Tony Blair and Sir John Major unite as Boris Johnson's Brexit plan faces widespread criticism

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Boris Johnson has come under criticism from across the spectrum. Credit: PA Wire/PA Images

Boris Johnson is facing mounting criticism over his legislation overriding his Brexit deal, as leaders from across the political spectrum attacked the threat to break international law.

Former prime ministers Sir John Major and Tony Blair united to urge MPs to reject the legislation, saying it imperils the Irish peace process, trade negotiations and the UK’s integrity.

Senior Conservatives were not backing down on their rebellion against the prime minister’s plans despite his warning that Brussels could “carve up our country” without his new Bill.

Mr Johnson has faced fierce criticism after turning against a deal he championed just months ago - hailing it as "oven-ready" ahead of the General Election.

Irish Foreign Minister Simon Coveney said the UK's reputation as a trusted negotiating partner is "being damaged" by the government's plan.

In an article for the Sunday Times, the former prime ministers wrote: “We both opposed Brexit. We both accept it is now happening.

"But this way of negotiating, with reason cast aside in pursuit of ideology and cavalier bombast posing as serious diplomacy, is irresponsible, wrong in principle and dangerous in practice"

They added: “It raises questions that go far beyond the impact on Ireland, the peace process and negotiations for a trade deal — crucial though they are.

"It questions the very integrity of our nation.”

Justice Secretary Robert Buckland admitted to the BBC's Andrew Marr there was a "conflict" between the proposed UK law and international law but said the new bill was an "insurance policy".

ITV News Political Correspondent Romilly Weeks breaks down the situation from Westminster

He said it was up to the British government to resolve the issues as quickly as possible.

Mr Buckland said he would only resign “if I see the law being broken in a way I find unacceptable I will of course go".

Speaking to the BBC's Andrew Marr, Mr Coveney said the plans represent a “serious risk” to the peace process amid acrimony in the negotiations with the EU.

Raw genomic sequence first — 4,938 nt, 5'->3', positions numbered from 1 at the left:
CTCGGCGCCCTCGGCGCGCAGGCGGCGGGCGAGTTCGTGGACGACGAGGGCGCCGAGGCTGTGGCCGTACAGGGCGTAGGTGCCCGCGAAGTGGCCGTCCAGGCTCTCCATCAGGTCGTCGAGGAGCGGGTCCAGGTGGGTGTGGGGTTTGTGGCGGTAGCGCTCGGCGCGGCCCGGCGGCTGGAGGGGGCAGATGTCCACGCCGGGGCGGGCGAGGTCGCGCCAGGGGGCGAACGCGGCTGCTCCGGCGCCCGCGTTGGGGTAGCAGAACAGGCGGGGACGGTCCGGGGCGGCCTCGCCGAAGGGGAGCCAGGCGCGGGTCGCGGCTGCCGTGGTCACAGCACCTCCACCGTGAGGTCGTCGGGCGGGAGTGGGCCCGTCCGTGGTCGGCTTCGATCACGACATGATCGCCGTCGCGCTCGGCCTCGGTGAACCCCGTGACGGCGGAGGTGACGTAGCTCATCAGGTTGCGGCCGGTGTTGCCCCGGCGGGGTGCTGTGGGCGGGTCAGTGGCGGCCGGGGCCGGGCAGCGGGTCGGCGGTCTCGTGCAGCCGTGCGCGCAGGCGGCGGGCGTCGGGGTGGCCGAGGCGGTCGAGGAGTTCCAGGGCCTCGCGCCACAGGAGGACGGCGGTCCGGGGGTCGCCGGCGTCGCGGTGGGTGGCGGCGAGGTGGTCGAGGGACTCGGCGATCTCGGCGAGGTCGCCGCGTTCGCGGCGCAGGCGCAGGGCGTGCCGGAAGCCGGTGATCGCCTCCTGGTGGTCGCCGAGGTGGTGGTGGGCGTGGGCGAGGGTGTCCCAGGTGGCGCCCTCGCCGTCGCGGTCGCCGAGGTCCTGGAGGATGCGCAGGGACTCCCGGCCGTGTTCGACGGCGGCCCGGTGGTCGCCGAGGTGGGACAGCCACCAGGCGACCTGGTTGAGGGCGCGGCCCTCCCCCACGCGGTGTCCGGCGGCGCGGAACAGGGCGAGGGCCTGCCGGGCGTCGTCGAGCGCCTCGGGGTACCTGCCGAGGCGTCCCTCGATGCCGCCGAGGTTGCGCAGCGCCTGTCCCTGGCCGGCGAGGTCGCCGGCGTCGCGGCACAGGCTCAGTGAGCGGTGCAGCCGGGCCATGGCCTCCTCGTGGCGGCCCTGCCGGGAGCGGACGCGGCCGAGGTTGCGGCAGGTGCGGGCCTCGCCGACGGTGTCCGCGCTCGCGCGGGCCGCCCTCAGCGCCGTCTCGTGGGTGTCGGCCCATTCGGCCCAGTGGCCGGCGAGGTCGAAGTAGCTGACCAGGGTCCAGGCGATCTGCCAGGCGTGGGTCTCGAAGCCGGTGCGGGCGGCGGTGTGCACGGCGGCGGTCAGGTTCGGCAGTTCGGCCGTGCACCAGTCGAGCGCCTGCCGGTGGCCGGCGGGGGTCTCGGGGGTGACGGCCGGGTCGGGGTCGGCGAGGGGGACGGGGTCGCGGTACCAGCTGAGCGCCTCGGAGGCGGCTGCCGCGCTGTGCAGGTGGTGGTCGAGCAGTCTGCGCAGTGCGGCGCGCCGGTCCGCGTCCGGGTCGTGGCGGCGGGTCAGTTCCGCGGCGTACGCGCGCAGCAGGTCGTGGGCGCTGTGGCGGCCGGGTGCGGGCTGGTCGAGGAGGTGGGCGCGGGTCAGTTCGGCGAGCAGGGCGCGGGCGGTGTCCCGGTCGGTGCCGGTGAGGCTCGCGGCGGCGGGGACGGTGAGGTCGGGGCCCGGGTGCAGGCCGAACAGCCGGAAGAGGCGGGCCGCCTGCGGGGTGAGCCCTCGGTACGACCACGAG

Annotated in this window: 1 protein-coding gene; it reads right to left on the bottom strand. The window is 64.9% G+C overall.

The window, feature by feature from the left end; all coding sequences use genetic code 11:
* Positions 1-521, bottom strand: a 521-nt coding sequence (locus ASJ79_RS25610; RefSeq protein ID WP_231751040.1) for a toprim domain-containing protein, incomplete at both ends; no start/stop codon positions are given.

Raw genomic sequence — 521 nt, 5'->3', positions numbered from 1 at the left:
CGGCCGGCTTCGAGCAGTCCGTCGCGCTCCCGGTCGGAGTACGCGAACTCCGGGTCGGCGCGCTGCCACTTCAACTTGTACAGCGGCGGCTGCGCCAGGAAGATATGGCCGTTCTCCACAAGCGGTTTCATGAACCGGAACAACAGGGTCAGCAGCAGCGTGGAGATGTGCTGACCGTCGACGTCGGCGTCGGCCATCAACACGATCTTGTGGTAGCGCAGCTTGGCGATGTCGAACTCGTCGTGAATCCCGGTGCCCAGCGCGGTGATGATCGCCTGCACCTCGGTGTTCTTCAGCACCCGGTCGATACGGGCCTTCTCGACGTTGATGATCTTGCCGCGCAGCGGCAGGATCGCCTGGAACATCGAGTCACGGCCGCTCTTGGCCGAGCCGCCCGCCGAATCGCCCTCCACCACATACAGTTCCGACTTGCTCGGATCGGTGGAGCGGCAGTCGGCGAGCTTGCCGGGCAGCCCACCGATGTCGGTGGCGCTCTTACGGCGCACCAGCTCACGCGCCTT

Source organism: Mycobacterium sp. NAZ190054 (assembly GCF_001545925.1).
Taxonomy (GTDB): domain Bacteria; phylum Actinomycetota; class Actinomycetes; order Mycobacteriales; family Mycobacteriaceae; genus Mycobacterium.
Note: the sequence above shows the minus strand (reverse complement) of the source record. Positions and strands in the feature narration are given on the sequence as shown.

He said no-deal would be a "failure of politics" but insisted it is possible to get an agreement but cautioned "it will probably be a basic pretty thin agreement.”

Sir Keir Starmer meanwhile accused Mr Johnson of having “reigniting old rows” by working to flout his own Withdrawal Agreement, but pledged Labour support if he addresses “substantial” concerns.

Tory rebels suggested their numbers were growing and opinions were only hardened by Mr Johnson’s increased rhetoric that the EU could impose a trade border in the Irish Sea.

Labour leader Sir Keir Starmer: ‘I would urge the Prime Minister to change course, or he risks robbing a generation of their future’. Credit: Jacob King/PA

Sir Keir called on Mr Johnson to throw out clauses that could breach international law and those that lead the devolved administrations to warn of a “power grab” to get Labour support.

“If the Government fixes the substantial cross-party concerns that have been raised about the Internal Market Bill, then we are prepared to back it,” Sir Keir wrote in the Sunday Telegraph.

“But if they do not, and the talks collapse, then it is their failure and incompetence that will have let the British people down.”

Prime Minister Boris Johnson Credit: Stefan Rousseau/PA

The newspaper also reported that ministers are considering opt-outs from the Human Rights Act, and that a formal review could be announced in the coming weeks.

The Tory manifesto pledged to “update” the Act after Brexit, but the move is contentious with Brussels and negotiators have expressed concern over the UK’s commitment to the European Convention on Human Rights.

Mr Buckland insisted the bill is in accordance with “the most honourable traditions of the British state”.

Mr Buckland twice dodged the question when asked if he would resign if the Government does not abide by the rule of law Sky’s Sophy Ridge On Sunday.

He said: “It’s not a question about me or my position, the whole Government is actually committed to the rule of law.

“I can assure that what we’re doing is in accordance with what I think actually the most honourable traditions of the British state which is to alert everyone to a possibility of a problem, to actually legislate to prepare ourselves domestically for that."

He added Mr Johnson “absolutely” does want to broker a free trade deal with the EU.

Despite Mr Johnson’s attempts to drum up support, Tory chairman of the Commons defence committee Tobias Ellwood said on Saturday that he could not support the legislation without it being changed.

“Already this Bill is damaging brand UK, diminishing our role-model status as defender of global standards. As we go to the wire, let’s see more British statecraft – less Nixonian Madman Theory,” he tweeted.

Commons justice committee chairman Sir Bob Neill, who has tabled an amendment that he said would impose a “parliamentary lock” on any changes to the Withdrawal Agreement, said he still contends it contains “objectionable” elements.

Damian Green, who was Theresa May’s deputy when she was prime minister and is backing the amendment, was also understood to not have been won over by Mr Johnson’s argument.

Sir Roger Gale also remained a vehement critic, telling Times Radio: “If anybody is responsible, if it happens, for bringing the union down, it will be (chief aide Dominic) Cummings and Mr Johnson.”